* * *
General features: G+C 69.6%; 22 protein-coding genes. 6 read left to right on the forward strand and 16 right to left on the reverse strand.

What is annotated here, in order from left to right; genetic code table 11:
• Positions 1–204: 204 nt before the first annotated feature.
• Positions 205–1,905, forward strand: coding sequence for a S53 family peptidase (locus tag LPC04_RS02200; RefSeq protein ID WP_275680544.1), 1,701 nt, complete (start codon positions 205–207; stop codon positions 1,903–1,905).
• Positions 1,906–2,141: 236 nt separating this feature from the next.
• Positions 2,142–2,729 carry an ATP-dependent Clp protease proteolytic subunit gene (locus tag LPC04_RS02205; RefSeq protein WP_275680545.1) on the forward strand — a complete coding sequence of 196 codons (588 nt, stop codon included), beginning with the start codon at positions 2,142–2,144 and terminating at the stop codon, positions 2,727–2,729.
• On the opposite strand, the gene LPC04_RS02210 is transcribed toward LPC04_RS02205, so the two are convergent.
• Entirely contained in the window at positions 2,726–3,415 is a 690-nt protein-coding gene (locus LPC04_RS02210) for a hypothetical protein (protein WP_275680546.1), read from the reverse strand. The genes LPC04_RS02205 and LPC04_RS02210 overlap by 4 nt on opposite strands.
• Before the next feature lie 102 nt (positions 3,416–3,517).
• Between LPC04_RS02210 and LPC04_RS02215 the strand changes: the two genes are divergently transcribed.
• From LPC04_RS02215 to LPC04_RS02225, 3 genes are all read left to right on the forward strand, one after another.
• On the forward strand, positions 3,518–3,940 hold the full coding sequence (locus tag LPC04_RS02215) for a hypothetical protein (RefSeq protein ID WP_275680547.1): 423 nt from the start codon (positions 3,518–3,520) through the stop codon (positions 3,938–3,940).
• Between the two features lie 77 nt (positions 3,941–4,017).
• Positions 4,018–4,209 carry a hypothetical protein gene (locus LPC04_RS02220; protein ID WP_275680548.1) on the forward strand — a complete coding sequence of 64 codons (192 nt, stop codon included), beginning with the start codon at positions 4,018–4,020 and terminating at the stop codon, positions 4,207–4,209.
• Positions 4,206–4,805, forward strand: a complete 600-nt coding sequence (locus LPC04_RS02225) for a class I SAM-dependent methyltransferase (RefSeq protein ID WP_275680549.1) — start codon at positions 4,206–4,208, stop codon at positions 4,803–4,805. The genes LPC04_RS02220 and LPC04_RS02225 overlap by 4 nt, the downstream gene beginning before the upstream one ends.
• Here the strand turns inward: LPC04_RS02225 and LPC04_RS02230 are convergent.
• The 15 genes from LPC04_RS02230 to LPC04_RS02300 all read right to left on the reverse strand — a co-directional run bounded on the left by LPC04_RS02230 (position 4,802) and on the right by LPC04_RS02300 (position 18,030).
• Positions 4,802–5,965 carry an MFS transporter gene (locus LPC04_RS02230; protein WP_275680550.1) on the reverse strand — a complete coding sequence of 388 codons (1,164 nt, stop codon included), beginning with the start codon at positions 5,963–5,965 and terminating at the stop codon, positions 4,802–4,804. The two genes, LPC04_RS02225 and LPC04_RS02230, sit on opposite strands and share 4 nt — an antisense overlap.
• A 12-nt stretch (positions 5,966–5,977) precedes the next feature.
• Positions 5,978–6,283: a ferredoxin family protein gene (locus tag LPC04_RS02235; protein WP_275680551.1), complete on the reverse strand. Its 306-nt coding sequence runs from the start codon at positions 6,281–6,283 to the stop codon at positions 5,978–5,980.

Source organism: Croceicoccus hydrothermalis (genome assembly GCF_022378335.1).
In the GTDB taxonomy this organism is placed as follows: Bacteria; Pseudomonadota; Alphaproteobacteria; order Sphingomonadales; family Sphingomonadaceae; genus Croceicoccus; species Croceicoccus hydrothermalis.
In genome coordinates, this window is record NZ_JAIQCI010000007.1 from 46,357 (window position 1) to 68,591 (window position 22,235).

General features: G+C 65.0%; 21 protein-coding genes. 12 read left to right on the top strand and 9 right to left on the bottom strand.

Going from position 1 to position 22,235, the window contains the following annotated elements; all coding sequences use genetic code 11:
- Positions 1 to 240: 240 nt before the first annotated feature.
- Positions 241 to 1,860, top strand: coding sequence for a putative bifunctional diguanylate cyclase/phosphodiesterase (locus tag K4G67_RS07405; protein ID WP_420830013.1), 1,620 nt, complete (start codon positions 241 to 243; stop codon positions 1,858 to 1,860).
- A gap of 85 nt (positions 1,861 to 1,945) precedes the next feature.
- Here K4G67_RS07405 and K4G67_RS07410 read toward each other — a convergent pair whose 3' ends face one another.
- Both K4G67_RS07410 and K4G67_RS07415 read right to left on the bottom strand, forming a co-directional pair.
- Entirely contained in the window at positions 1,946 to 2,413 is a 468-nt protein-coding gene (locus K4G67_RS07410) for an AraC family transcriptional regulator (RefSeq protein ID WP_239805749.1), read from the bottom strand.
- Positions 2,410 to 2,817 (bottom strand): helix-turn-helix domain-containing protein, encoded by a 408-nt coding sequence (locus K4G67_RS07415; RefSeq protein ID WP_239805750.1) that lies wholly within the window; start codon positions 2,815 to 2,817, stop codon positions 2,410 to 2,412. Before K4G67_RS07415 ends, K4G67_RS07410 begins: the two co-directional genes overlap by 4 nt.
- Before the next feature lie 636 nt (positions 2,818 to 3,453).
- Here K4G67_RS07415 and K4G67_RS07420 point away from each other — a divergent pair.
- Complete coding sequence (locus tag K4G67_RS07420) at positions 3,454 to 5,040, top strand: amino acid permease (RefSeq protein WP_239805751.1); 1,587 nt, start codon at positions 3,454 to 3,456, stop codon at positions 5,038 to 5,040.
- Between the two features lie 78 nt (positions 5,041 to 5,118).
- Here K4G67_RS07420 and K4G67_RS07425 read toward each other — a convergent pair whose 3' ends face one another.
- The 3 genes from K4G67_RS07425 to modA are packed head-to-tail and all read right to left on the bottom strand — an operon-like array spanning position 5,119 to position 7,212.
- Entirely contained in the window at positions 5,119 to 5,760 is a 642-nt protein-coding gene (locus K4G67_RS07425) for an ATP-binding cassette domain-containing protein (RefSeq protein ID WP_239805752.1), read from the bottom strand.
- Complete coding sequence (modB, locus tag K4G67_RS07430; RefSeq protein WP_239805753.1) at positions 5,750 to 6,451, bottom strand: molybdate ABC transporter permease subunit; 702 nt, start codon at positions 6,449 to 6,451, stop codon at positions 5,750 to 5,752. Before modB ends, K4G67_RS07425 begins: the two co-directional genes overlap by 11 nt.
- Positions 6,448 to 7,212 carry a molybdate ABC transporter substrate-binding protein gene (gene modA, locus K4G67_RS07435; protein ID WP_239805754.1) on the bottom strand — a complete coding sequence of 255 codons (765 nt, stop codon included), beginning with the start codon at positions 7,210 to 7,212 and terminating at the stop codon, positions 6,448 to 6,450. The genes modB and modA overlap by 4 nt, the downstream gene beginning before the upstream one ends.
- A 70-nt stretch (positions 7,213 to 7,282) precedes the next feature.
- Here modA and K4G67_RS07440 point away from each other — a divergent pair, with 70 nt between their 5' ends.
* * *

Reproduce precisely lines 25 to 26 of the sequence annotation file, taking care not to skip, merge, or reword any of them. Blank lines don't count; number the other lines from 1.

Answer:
Going from position 1 to position 22,235, the window contains the following annotated elements; all coding sequences use genetic code 11:
- Positions 1 to 240: 240 nt before the first annotated feature.